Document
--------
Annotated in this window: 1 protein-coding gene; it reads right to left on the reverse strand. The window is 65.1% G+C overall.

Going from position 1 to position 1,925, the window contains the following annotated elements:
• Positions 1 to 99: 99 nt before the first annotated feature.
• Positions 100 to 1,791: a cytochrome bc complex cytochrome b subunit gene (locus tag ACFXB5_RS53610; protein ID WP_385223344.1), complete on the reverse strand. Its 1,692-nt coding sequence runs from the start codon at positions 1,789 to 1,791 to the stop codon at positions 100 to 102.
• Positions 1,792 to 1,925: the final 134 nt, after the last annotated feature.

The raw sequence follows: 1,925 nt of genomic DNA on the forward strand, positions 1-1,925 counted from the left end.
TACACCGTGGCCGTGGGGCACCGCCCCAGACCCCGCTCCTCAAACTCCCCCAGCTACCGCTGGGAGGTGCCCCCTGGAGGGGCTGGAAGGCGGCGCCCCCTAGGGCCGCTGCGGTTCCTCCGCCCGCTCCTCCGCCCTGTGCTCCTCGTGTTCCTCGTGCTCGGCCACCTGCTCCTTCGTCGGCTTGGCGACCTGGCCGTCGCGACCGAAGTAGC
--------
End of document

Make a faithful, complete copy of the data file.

Annotated in this window: 1 protein-coding gene; it reads right to left on the reverse strand. The window is 65.1% G+C overall.

Going from position 1 to position 1,925, the window contains the following annotated elements:
• Positions 1 to 99: 99 nt before the first annotated feature.
• Positions 100 to 1,791: a cytochrome bc complex cytochrome b subunit gene (locus tag ACFXB5_RS53610; protein ID WP_385223344.1), complete on the reverse strand. Its 1,692-nt coding sequence runs from the start codon at positions 1,789 to 1,791 to the stop codon at positions 100 to 102.
• Positions 1,792 to 1,925: the final 134 nt, after the last annotated feature.

The raw sequence follows: 1,925 nt of genomic DNA on the forward strand, positions 1-1,925 counted from the left end.
TACACCGTGGCCGTGGGGCACCGCCCCAGACCCCGCTCCTCAAACTCCCCCAGCTACCGCTGGGAGGTGCCCCCTGGAGGGGCTGGAAGGCGGCGCCCCCTAGGGCCGCTGCGGTTCCTCCGCCCGCTCCTCCGCCCTGTGCTCCTCGTGTTCCTCGTGCTCGGCCACCTGCTCCTTCGTCGGCTTGGCGACCTGGCCGTCGCGACCGAAGTAGC